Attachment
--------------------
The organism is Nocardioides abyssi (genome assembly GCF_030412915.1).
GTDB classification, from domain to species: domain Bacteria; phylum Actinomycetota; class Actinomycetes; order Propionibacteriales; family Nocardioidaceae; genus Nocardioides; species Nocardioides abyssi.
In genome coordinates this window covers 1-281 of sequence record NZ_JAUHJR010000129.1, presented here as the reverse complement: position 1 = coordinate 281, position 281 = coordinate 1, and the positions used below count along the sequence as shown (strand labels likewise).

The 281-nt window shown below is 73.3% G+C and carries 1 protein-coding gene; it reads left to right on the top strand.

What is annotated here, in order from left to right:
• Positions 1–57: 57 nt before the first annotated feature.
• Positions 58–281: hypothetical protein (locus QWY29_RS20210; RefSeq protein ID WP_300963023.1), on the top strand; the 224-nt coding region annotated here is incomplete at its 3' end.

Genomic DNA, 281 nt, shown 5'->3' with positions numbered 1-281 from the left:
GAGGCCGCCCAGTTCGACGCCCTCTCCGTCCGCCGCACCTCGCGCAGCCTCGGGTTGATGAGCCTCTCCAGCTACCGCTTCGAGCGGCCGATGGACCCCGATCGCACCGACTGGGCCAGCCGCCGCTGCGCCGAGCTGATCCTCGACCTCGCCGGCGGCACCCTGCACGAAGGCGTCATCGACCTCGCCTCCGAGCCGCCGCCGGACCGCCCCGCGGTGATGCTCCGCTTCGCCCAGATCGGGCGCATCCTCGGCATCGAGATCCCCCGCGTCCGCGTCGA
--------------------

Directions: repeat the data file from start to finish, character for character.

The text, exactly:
The organism is Nocardioides abyssi (genome assembly GCF_030412915.1).
GTDB classification, from domain to species: domain Bacteria; phylum Actinomycetota; class Actinomycetes; order Propionibacteriales; family Nocardioidaceae; genus Nocardioides; species Nocardioides abyssi.
In genome coordinates this window covers 1-281 of sequence record NZ_JAUHJR010000129.1, presented here as the reverse complement: position 1 = coordinate 281, position 281 = coordinate 1, and the positions used below count along the sequence as shown (strand labels likewise).

The 281-nt window shown below is 73.3% G+C and carries 1 protein-coding gene; it reads left to right on the top strand.

What is annotated here, in order from left to right:
• Positions 1–57: 57 nt before the first annotated feature.
• Positions 58–281: hypothetical protein (locus QWY29_RS20210; RefSeq protein ID WP_300963023.1), on the top strand; the 224-nt coding region annotated here is incomplete at its 3' end.

Genomic DNA, 281 nt, shown 5'->3' with positions numbered 1-281 from the left:
GAGGCCGCCCAGTTCGACGCCCTCTCCGTCCGCCGCACCTCGCGCAGCCTCGGGTTGATGAGCCTCTCCAGCTACCGCTTCGAGCGGCCGATGGACCCCGATCGCACCGACTGGGCCAGCCGCCGCTGCGCCGAGCTGATCCTCGACCTCGCCGGCGGCACCCTGCACGAAGGCGTCATCGACCTCGCCTCCGAGCCGCCGCCGGACCGCCCCGCGGTGATGCTCCGCTTCGCCCAGATCGGGCGCATCCTCGGCATCGAGATCCCCCGCGTCCGCGTCGA